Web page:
Throughout the Sandžak, the communists successfully convinced a portion of the population not to surrender their weapons to the Germans as they had been ordered, but their efforts were opposed by pro-German elements of the community who encouraged the handing-in of arms. The Germans initially allowed officers of the defeated Yugoslav Army to return to their homes, so long as they reported regularly to the local garrison. This was intended to ensure that the officers were able to be easily located and interned.[23]

Partition of Yugoslavia[edit]

a coloured map showing the partition of Yugoslavia
Map showing the occupation and partition of Yugoslavia, 1941–43. The dark and light grey areas on the eastern border show the extent of the German-occupied territory of Serbia.

Yugoslavia was soon partitioned. Some Yugoslav territory was annexed by its Axis neighbors, Hungary, Bulgaria and Italy. The Italians also occupied Montenegro with the intention of setting up a vassal state, and the borders of this territory included most of the Sandžak. The Germans engineered and supported the creation of the Ustaše-led puppet state, the Independent State of Croatia (Croatian: Nezavisna Država Hrvatska, NDH), which roughly comprised most of the pre-war Banovina Croatia, along with rest of present-day Bosnia and Herzegovina and some adjacent territory. The Italians, Hungarians and Bulgarians occupied other parts of Yugoslavian territory.[24]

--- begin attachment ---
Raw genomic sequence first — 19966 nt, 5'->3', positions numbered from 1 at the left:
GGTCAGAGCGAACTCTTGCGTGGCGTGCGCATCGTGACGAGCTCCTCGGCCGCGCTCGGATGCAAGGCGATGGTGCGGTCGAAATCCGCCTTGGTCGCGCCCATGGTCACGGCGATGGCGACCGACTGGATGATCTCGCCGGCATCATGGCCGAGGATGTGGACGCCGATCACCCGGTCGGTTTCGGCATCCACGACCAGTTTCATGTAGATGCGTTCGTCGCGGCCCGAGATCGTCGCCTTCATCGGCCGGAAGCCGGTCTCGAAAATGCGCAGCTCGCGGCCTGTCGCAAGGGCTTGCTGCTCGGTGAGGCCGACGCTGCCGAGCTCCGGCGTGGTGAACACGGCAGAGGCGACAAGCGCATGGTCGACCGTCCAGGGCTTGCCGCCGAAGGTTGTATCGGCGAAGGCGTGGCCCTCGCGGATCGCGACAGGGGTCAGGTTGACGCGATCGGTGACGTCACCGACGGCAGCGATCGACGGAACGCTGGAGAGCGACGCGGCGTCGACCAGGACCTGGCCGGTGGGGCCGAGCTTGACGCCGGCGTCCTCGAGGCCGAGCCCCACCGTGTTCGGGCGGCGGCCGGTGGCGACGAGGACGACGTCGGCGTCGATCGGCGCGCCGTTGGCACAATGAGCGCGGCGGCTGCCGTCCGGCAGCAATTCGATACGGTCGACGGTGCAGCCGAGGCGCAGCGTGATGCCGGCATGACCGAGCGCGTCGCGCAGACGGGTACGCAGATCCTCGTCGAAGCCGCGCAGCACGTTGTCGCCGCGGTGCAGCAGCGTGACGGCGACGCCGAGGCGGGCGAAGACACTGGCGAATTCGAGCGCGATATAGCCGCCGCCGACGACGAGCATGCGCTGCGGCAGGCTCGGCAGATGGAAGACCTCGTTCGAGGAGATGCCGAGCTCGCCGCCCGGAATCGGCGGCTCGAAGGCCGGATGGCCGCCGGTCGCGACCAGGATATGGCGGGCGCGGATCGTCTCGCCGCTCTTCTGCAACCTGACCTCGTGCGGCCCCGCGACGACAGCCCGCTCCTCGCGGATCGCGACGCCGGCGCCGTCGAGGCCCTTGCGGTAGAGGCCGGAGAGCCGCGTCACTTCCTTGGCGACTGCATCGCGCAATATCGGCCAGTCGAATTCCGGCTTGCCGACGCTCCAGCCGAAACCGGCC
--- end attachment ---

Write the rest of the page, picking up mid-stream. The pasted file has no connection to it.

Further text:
Germany did not annex any Yugoslav territory, but occupied northern parts of present-day Slovenia and stationed occupation troops in the northern half of the NDH.[25] The remaining territory, which consisted of Serbia proper, the northern part of Kosovo (around Kosovska Mitrovica), and the Banat was occupied by the Germans and placed under the administration of a German military government.[26]

The struggle over the Sandžak[edit]

German-Italian demarcation line[edit]

The demarcation line between areas of German and Italian responsibility through occupied Yugoslavia was determined at a meeting of the German and Italian foreign ministers in Vienna on 21–22 April 1941. Two days later, Adolf Hitler set the initial boundary (known as the Vienna Line) through the Sandžak along the line Priboj-Novi Pazar, with both those towns falling on the German side of the line.[27] The Germans were not quick to hand over parts of the region to the Italians, maintaining their occupation troops throughout the Sandžak, and initially only allowing the Italians to garrison Bijelo Polje. They were not confident in the ability of the Italians to secure the region, and did not want to rely on Serb collaborationists, at least initially. While they were able to establish co-operation with local Muslim authorities in Novi Pazar and Tutin, matters were not so straightforward in other towns of the region. Key German interests in the Sandžak included mineral exploitation and the important route towards Greece through the Ibar valley.[28]